Doing business in Japan information
by Venture Japan
In the previous section on considering direct sales for starting business in Japan, I noted the possible downside of dealing with Japanese distributors. Many companies start Japanese business with a distributor because they are concerned about the costs of establishing a Japanese subsidiary. Based on 16 years experience of doing business in Japan, and by using good local hires and carefully optimized performance-linked compensation packages, I am confident you can operate an effective and aggressive 4 - 5 person Japanese office in central Tokyo for an inclusive base cost less than $400k per year. That estimate is based on the high-tech industry and in other industries the cost may be substantially less. Unfortunately if your hires come through recruitment agencies then an additional $80k - $120k will need to be budgeted in the first year for recruiting fees. Such first year costs are not so different to the percentage you might anyway pay to a Japanese distributor on $1million of sales in the software industry.
The big difference is that while a distributor will take the same percentage cut from all subsequent revenue it generates, the percentage costs of properly controlled growth for your own Japanese office or company to achieve the same future revenues will not be nearly so great. Depending on a software product's price-per-seat and quality, a 4 - 5 person team selling enterprise software to Japanese companies should be able to generate $3m or so of annual direct sales revenue, maybe a lot more, and each additional $1m over that base level can probably be generated for an additional $200k in annual cost (depending on the ratio of technical support to sales people and the required skill level). Obviously there will be incremental cost jumps at certain points, for example when an office is outgrown and larger premises need to be rented.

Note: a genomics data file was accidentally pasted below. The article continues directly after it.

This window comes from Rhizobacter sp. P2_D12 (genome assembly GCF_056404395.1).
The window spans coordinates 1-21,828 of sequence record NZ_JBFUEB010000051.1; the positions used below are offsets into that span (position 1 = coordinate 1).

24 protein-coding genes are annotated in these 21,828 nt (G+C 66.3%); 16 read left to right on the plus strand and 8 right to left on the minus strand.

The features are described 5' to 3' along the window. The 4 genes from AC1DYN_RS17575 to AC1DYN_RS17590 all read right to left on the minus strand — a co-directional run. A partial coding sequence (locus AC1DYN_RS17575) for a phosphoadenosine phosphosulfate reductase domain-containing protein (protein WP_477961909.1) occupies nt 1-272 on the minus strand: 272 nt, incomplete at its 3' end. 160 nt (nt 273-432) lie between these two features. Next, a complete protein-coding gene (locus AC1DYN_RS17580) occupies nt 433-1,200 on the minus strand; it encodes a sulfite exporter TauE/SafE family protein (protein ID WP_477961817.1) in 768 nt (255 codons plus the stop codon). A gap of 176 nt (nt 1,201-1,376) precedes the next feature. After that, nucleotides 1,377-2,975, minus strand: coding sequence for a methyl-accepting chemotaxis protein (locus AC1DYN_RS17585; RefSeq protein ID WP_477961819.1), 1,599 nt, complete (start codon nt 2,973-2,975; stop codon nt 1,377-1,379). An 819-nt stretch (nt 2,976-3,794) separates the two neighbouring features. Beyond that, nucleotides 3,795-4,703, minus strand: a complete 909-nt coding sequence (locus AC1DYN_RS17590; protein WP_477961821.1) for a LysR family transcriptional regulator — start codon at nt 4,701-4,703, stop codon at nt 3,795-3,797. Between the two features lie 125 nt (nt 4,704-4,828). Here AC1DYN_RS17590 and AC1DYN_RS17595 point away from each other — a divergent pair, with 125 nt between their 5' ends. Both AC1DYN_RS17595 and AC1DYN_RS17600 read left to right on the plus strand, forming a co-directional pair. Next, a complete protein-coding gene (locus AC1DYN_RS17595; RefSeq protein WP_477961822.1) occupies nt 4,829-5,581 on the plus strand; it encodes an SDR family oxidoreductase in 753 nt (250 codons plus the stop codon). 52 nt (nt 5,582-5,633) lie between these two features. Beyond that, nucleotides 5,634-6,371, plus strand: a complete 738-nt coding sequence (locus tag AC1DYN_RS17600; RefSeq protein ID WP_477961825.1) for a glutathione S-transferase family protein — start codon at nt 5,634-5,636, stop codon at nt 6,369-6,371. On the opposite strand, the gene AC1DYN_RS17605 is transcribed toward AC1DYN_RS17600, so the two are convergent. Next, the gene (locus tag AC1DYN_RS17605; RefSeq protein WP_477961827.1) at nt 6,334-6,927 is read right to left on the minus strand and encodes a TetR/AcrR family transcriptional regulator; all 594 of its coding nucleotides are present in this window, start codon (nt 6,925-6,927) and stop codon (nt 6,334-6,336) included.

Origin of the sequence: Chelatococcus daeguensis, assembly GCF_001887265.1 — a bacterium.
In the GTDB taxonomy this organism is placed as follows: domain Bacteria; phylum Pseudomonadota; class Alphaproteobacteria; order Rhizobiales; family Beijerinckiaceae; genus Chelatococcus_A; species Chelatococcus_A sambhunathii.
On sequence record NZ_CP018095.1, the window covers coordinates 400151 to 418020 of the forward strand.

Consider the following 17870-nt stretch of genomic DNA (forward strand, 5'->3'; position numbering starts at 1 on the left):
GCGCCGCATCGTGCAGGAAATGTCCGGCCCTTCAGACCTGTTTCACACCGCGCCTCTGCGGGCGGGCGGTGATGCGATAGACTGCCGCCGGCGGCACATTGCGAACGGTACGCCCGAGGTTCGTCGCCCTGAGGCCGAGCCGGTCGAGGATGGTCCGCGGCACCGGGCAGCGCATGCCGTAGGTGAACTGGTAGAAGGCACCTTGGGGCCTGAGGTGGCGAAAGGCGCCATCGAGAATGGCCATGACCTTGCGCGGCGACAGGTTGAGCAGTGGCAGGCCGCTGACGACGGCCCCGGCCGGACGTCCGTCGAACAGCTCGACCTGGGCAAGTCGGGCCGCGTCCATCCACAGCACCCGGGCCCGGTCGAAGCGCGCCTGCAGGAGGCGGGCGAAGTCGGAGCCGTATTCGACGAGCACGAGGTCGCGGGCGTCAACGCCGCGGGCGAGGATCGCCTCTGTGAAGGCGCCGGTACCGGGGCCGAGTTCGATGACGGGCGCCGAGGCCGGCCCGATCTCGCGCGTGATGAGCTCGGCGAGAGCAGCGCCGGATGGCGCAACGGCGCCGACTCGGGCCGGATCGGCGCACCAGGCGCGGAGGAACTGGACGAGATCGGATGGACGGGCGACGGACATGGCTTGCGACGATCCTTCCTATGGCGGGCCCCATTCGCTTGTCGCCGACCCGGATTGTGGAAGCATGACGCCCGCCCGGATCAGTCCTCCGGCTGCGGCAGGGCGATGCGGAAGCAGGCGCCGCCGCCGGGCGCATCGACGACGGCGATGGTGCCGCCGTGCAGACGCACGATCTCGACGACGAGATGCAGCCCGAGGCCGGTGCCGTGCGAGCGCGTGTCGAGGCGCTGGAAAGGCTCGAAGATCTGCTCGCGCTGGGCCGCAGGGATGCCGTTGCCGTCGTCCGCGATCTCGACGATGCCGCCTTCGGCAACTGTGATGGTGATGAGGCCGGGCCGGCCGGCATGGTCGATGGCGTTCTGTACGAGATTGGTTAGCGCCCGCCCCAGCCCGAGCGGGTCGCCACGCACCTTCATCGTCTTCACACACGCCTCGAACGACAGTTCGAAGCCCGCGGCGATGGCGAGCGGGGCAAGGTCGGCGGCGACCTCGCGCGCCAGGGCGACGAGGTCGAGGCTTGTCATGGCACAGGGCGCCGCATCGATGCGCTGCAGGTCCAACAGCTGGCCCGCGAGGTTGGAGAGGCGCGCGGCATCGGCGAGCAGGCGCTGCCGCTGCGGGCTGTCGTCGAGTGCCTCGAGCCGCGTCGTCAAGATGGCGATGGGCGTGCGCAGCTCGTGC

In the physical goods markets, where the incremental cost per unit sold is the major consideration, especially if you are in the consumer market and need retail space, the revenue point at which the cost of direct sales through your own Japanese office and the cost of a distributor's cut occur will be much higher. Still, if most of your sales are to corporate buyers and you do not need expensive retail showroom space, that revenue breakpoint may not be so high as you think.
So, in many industries doing business in Japan by direct sales through your own Japanese office or company is a very real proposition. Critics will say its 'too difficult' because the 'market is closed' and you 'cannot compete against the domestic Japanese companies'. Well, I have been doing direct sales in Japan for 16 years for various foreign companies during which time I and my team have beaten off some substantial competition from some very major Japanese companies. In one instance we won clear market leader status for a US company's software product despite fierce competition from a Japanese household name company (Ricoh) that not only had first-mover advantage but was fronted by some very respectable Japanese academics in a very technical marketplace.
Other critics will say it costs too much; its too risky; you need to have deep pockets: leave it until after the IPO or go to Europe or North America first. Once again its just not so - one US software company I dealt with (as subsidiary President) would never have achieved its IPO without its very successful Japanese direct sales. At several times the high positive cash flows generated by its Japanese sales saved that company (which also had much bigger sales forces in the US and Europe) from failing. In fact it was eventually a 'last minute last day of the quarter' deal with a Japanese company that assured its successfully IPO!
Direct sales puts a foreign company directly in control of its Japanese destiny. You get the same degree of accountability, control, response, commitment and aggression that you would expect from your home sales force. You get 24/7 access to data and systems that are totally integrated into your home office IT infrastructure. You know exactly who is responsible for ensuring customer satisfaction, who is ensuring your corporate brand identity is properly reflected in your business activities and of course who is responsible for making those all important quarterly revenue quotas. If you are fortunate to build the right team of people you will have a group who will make doing business in Japan a success for you come hell or high water. All too often a distributor produces excuses - your Japanese direct sales office produces results.
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